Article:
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Biography Frantz Fanon’s relatively short life yielded two potent and influential statements of anti-colonial revolutionary thought, Black Skin, White Masks (1952) and The Wretched of the Earth (1961), works which have made Fanon a prominent contributor to postcolonial studies. Fanon was born in 1925, to a middle-class family in the French colony of Martinique. He left Martinique in 1943, […]

Chen, Kaun-Hsing

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Biography Kuan-Hsing Chen grew up in Taiwan and completed his college education there before he went to the U.S. for graduate study. Chen received his Ph.D. from University of Iowa in 1988. He then moved back to Taiwan and joined the faculty of the Foreign Language and Literature Department at National Tsinghua University in Hsinchu. […]

Bahri, Deepika

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Works Bahri has a particular interest in aesthetics, and has worked to develop this area in postcolonial studies. In Native Intelligence: Aesthetics, Politics, and Postcolonial Literature (2003), she writes about the “aesthetic dimension” of postcolonial literature, borrowing a phrase from the Frankfurt School theorist, Herbert Marcuse (See Theodor Adorno).  This book argues that postcolonial literature needs to […]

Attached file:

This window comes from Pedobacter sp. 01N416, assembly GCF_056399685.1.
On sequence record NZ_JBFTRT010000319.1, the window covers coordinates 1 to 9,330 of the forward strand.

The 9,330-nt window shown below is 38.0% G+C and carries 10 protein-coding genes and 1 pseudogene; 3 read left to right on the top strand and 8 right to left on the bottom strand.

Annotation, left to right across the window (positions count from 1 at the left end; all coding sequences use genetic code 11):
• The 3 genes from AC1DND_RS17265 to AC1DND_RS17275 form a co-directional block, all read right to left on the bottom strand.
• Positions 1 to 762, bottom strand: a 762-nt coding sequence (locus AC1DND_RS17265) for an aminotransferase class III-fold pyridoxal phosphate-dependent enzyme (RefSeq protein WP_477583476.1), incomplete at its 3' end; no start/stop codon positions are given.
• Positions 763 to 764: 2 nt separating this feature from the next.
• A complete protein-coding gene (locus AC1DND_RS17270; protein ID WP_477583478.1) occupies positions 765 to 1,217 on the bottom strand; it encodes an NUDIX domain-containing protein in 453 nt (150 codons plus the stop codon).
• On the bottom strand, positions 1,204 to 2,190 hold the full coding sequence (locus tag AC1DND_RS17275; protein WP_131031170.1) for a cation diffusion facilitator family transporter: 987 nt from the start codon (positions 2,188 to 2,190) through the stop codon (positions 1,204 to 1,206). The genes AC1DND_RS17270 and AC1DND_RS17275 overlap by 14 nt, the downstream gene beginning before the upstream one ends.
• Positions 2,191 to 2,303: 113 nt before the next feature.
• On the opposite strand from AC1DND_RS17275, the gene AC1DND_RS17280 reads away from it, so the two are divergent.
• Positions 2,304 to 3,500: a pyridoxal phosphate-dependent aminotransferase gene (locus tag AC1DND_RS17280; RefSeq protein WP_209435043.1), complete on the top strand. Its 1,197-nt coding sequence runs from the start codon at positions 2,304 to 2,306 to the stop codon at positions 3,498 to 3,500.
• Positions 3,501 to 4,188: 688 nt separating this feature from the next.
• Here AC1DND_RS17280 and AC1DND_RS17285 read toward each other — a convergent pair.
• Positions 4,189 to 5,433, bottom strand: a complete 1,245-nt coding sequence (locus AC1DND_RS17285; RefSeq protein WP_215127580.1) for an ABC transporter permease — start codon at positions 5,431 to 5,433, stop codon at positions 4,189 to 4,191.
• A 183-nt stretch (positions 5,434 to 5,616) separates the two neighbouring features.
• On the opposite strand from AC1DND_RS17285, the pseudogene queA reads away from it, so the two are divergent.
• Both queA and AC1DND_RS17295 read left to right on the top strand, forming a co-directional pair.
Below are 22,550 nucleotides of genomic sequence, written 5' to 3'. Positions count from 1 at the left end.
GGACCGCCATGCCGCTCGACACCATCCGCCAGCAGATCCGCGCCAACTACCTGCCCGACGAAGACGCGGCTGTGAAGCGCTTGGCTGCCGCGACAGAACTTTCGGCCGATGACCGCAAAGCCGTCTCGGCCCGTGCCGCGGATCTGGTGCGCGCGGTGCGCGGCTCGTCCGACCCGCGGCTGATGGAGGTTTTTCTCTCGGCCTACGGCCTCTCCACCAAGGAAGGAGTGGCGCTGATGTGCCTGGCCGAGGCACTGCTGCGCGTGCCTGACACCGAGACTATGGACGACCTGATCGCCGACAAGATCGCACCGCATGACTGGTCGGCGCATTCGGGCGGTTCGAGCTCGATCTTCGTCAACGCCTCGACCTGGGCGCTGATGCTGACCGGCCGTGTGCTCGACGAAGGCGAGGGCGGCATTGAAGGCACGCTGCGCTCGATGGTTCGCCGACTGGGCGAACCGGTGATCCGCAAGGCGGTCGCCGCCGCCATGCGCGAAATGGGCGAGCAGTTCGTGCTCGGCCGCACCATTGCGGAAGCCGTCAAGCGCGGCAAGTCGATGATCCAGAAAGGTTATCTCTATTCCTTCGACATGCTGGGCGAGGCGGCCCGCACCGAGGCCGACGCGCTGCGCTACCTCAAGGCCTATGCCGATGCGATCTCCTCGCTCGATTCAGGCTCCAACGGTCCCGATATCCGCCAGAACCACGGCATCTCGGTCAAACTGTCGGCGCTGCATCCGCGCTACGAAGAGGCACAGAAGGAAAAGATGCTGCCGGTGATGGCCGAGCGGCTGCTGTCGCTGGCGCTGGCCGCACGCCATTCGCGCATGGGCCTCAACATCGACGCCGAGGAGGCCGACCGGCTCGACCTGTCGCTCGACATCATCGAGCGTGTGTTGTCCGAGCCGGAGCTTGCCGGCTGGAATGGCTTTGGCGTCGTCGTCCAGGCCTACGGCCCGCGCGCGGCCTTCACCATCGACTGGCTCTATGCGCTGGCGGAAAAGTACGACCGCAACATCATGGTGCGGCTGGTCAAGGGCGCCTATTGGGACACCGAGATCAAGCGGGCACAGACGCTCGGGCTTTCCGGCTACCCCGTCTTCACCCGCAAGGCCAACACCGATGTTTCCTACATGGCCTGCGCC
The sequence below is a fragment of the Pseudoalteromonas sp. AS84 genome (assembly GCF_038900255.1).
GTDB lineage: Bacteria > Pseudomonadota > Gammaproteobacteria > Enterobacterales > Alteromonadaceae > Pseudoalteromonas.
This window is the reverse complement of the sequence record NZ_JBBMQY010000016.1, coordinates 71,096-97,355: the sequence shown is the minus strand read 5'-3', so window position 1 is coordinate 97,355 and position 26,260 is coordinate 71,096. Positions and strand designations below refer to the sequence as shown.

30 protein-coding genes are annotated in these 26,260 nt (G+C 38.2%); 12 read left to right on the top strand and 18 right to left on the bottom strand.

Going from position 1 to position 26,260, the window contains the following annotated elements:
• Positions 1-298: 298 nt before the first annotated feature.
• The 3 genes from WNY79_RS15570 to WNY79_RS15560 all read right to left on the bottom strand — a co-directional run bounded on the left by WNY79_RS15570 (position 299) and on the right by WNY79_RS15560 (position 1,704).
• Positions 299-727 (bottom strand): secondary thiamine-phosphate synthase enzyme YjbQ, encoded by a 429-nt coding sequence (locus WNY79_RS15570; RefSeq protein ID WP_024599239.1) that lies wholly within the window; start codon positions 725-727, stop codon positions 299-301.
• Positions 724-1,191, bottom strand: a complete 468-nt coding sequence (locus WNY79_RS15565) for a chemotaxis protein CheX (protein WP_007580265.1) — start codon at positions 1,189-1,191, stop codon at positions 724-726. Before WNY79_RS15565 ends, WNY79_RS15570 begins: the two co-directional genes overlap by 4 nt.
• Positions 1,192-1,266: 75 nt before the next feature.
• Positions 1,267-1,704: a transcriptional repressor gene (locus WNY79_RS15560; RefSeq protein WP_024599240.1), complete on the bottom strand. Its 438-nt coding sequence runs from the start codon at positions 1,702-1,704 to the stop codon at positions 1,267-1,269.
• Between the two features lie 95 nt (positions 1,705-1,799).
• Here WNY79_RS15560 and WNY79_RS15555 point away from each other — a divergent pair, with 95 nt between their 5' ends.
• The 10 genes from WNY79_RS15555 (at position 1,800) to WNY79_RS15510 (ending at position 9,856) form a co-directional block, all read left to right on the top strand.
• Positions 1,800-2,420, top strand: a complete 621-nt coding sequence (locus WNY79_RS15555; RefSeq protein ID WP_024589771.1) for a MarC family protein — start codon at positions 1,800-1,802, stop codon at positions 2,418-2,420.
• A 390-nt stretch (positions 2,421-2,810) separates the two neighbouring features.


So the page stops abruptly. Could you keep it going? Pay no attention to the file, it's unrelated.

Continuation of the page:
Anzaldúa, Gloria

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Biography Born in 1942 in the Rio Grande Valley of south Texas to sixth-generation mexicanos, this self-described “Chicana, tejana, working-class, dyke-feminist poet, writer-theorist” was punished in grade school for her inability to speak English “properly” yet is now recognized as a leading cultural theorist and a highly innovative writer (See Language). Her work, which is […]

Anderson, Benedict

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Biography Benedict Richard O’Gorman Anderson was born on August 26, 1936 in Kunming, China to James O’Gorman and Veronica Beatrice Mary Anderson. James was an officer in the Imperial Maritime Customs in China and according to his son, a Sinophile; he was also of mixed Irish and Anglo-Irish descent, and his family had been active in […]

Soyinka, Wole

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Biography Wole Soyinka, the Nigerian born writer of international renown, is an artist proficient in multiple genres. Soyinka has written in the modes of drama (Death and the King’s Horseman and Madmen and Specialists), poetry (Idanre and other Poems), autobiography (Ake: The Years of Childhood), the novel (The Interpreters), literary and cultural criticism (Myth, Literature and the […]

Silko, Leslie Marmon

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Biography Leslie Marmon Silko, an accomplished Native American writer, was born in Albuquerque, New Mexico in 1948. She has a mix of Laguna Pueblo, Mexican, and white ancestry. Silko grew up at the Pueblo of Laguna, located in west central New Mexico. She attended a Catholic school in Albuquerque, commuting from Laguna. In 1969 she […]

Sidhwa, Bapsi

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Biography Bapsi Sidhwa is Pakistan’s leading diasporic writer. She has produced four novels in English that reflect her personal experience of the Indian subcontinent’s Partition, abuse against women, immigration to the US, and membership in the Parsi/Zoroastrian community. Born on August 11, 1938 in Karachi, in what is now Pakistan, and migrating shortly thereafter to Lahore, […]

Sembene, Ousmane